ATHENS, Greece (AP) — The latest as tens of thousands of people flood into Europe in search of a new life. All times local.
Public broadcaster TV Slovenia says the country's government has bought part of a fence that could be placed on the border with Croatia to control the influx of migrants into the country.
The report on the main evening news Thursday said 125 kilometers (75 miles) of the fence cost 1.5 million euros ($1.6 million). No other details were published.
Slovenian officials have said a fence could be used to direct the refugee flow, not close the 670-kilometer (400 mile) border as was the case in Hungary.
Prime Minister Miro Cerar warned Thursday "we will not be able to hold out like this forever."
More than 150,000 people have entered the Alpine nation of 2 million since mid-October.
German Chancellor Angela Merkel and her coalition partners have agreed to set up special centers to quickly process migrants with little realistic chance of winning asylum.
Merkel said Thursday that three to five such centers will be set up, where people from countries deemed "safe" — such as those in the Balkans — would have applications processed within two weeks.
The move is a compromise after the coalition of Germany's biggest parties argued for weeks over a call from Bavarian conservatives for "transit zones" at the border to weed out migrants with no realistic asylum claim. The center-left Social Democrats said that would effectively entail interning large numbers of new arrivals and would be impractical.
Slovenia's president says there must be a limit to the number of asylum seekers who can enter the small Alpine country on their way toward Western Europe.
Borut Pahor told lawmakers Thursday daily arrivals into Slovenia should match "an upper number of refugees and migrants it (Slovenia) can accommodate and provide for more permanently." He did not provide numbers.
Pahor says "the task is ungrateful, but inevitable" and would include stepping up border control.
Parliament invited Pahor to present his opinion about the migrant crisis. Nearly 150,000 people have entered Slovenia since mid-October and country has complained it is overwhelmed.
Pahor also urged increased funding for Slovenia's police and army dealing with the crisis. He says Slovenia must avoid becoming a "pocket" where migrants would get stuck if Austria or Germany close their borders.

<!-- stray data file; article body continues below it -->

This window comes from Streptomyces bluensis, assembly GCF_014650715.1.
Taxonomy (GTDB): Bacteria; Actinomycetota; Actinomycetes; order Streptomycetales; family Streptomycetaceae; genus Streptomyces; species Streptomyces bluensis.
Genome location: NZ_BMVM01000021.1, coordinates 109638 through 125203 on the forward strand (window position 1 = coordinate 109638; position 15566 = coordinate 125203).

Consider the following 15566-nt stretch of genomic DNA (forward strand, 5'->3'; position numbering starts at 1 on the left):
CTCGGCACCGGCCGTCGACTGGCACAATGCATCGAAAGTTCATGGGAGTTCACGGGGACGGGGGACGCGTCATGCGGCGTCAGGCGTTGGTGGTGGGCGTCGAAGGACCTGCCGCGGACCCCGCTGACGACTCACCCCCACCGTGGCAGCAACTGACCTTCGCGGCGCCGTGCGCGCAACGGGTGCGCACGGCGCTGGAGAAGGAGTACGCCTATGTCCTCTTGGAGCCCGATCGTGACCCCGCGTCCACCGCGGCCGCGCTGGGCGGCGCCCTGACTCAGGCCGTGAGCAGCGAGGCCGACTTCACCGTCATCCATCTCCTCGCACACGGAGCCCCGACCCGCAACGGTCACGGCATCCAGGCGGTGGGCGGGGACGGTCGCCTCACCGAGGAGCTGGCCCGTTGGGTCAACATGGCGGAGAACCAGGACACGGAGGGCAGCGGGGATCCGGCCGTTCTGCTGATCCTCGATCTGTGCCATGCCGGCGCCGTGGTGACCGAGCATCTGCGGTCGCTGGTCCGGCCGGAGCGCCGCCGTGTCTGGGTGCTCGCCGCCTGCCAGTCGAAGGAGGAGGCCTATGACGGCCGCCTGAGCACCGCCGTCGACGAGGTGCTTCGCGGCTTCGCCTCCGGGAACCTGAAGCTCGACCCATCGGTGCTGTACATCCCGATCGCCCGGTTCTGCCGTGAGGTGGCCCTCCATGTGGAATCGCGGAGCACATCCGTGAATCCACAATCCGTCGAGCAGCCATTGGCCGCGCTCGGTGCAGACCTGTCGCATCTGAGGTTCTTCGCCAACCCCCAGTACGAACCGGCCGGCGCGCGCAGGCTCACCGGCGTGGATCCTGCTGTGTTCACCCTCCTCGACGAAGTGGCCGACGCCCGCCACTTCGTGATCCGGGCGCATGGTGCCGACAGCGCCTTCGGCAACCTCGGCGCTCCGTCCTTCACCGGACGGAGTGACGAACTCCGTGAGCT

Hungary's prime minister says it is dangerous if Europe tries to solve its demographic and economic problems by taking in large numbers of migrants.
Prime Minister Viktor Orban said Thursday at a conference that "Europe cannot build its future on immigration instead of families."
Orban, who opposes the settlement of economic migrants in Hungary, said Europe needed to adopt family-friendly policies and support having children because "the survival of our civilization and our culture is at stake."
Orban's government has been using tax breaks, housing subsidies and other incentives to encourage families to have more children. Hungary's population has declined every year since 1980 and in 2011 fell below 10 million for the first time since 1960.
Spain's Defense Ministry says one of its frigates has rescued 517 migrants from an open-top, wooden fishing vessel that was adrift off the coast of Libya.
A ministry statement said the migrants —442 men, 40 women and 35 children — were brought aboard the Canarias frigate Thursday and were being taken to the Italian Mediterranean island of Lampedusa.
It said the six-hour rescue was part of the European Union's Operation Sophia launched earlier this year to combat migrant traffickers and stem the flow of migrants to Europe.
Ministry photographs showed the people packed onto the 20-meter long boat, several of them sitting on the sides.
The vessel had been spotted by a patrol aircraft. There were no details on the nationalities of the migrants.
Syrian refugee Asaf Alo and his family may be stuck in Croatia, but it's for a good reason: His wife has given birth to the couple's fifth child — a baby boy after four daughters.
Alo said Thursday "I am happy that I have five children and I can't wait to see my new baby."
Alo's wife delivered the baby on Wednesday evening shortly after the family arrived at the newly-opened winter camp in the Croatian town of Slavonski Brod.
Ali says the family is from the war-ravaged Syrian town of Aleppo, and they will resume their journey to Sweden after his wife recovers. He says "I escaped from the horrors of war in Syria ... I have risked my life and the lives of my family by crossing over the sea."
More than 320,000 asylum-seekers have passed through Croatia since mid-September en route to the wealthy nations of Western Europe, such as Sweden or Germany
German industrial conglomerate Siemens AG says it has donated 1 million euros ($1.1 million) to help with humanitarian assistance for the flood of asylum-seekers coming to Germany.